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Dimensions (inches): 9.25" t x 57" w x 6" d
Carved wooden eagle, attributed to the shop of the most renowned, American, 19th century carver of the form, John Haley Bellamy (1836-1914). A prolific artisan and entrepreneur, who considered himself more the latter than the former, this is one of Bellamy’s bread and butter forms, sold as decoration for ship stern boards, to be hung above the entry doors of private homes and businesses, or for any other location, indoors or out, on boats or on land, where patriotic adornment was desired.

Although Bellamy’s career as a carver began in his boyhood town of Kittery, Maine in the 1850’s, he appears to have carved his first stand-alone eagles (those not a part of something else) in the fall of 1872, when, working from a home base in Portsmouth, New Hampshire, he did so for a man by the name of Oscar Leighton on the Isles of Shoals, which bridge the border between New Hampshire and his home state of Maine. He reproduced one of the two carvings to have on hand to sell, then began producing others and selling them all over the greater Portsmouth area. By 1873 he had carved so many that he exclaimed, “If I stay here a short time longer [I] shall have them [eagles] over every door.” (Smith, p. 21). Renting bench space at first in Portsmouth and working alongside other carvers, then his own space at 17-18 Daniel Street, Bellamy established production-line methods in order to turn out carvings in quantity. Smith describes them as being “like snowflakes in a storm, alike but different” (p. 37). Bellamy was a drunk, known to be temperamental, which no-doubt led to further variation.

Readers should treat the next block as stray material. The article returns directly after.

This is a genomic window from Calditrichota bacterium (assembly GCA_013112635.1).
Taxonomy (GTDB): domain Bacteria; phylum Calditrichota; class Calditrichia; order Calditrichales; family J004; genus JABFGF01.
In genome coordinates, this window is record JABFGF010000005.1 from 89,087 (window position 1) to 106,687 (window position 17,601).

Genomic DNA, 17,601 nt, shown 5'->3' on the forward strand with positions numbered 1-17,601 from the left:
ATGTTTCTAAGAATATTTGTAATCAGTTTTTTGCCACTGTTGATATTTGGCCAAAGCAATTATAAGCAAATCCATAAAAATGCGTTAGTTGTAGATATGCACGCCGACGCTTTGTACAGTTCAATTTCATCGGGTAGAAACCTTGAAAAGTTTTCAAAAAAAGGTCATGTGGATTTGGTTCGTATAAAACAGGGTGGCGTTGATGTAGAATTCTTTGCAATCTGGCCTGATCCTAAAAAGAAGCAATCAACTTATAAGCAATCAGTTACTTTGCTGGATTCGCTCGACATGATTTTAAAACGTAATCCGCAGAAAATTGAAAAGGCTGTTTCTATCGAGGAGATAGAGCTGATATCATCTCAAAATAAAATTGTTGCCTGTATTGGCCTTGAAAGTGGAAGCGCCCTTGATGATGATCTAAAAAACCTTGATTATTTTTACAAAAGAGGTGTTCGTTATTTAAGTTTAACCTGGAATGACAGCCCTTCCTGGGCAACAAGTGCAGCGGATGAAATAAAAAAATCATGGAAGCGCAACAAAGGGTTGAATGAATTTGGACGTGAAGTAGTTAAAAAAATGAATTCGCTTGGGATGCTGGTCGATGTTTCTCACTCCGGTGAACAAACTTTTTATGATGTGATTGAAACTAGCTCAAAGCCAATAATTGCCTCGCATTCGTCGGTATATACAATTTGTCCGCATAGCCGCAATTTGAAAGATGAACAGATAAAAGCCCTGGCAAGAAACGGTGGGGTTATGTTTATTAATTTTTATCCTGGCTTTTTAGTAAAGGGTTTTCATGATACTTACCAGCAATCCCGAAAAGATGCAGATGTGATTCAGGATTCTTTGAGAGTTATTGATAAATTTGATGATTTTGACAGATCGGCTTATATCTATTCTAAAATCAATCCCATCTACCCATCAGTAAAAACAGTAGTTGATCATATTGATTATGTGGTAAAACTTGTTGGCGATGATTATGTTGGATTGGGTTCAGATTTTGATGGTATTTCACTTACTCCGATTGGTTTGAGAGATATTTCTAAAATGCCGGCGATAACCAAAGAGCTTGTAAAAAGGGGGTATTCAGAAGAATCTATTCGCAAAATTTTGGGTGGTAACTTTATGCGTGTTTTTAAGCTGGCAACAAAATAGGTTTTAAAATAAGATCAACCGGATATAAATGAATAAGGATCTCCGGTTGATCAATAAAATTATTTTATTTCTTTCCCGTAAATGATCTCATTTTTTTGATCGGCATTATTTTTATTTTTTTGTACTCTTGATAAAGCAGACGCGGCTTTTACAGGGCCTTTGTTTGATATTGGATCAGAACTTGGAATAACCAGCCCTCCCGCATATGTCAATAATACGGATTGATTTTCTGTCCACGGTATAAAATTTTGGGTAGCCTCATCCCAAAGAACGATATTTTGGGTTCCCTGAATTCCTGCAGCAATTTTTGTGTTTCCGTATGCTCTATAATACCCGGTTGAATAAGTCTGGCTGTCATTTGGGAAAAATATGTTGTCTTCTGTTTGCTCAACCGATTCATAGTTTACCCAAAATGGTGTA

Many of Bellamy’s eagles are gilded. Some are painted white. Most are decorated in red, white, and blue, and sometimes black. Because his works were both commissioned and produced for stock, anything was possible.

Made sometime between the 1870’s and the 1890’s, the most profound feature of this example is the exaggerated, elongated profile that allows it to fit in a very narrow space. This adds a great measure of folk quality to the already beautiful, flowing form. The surface is gilded, with the elegant head and neck, distinctive to Bellamy’s carvings, sweeping gracefully upward. A 3-star, 3-stripe, tapered, patriotic pennant wraps about the neck of the bird, trailing off towards the tail. At approximately 57” in length, this is an especially large example.

Condition: The surface was heavily cleaned by a previous owner. I added a coat of dark wax.
Primary Color: gold
Earliest Date: 1875
Latest Date: 1890's
For Sale Status: Sold
Price SOLD
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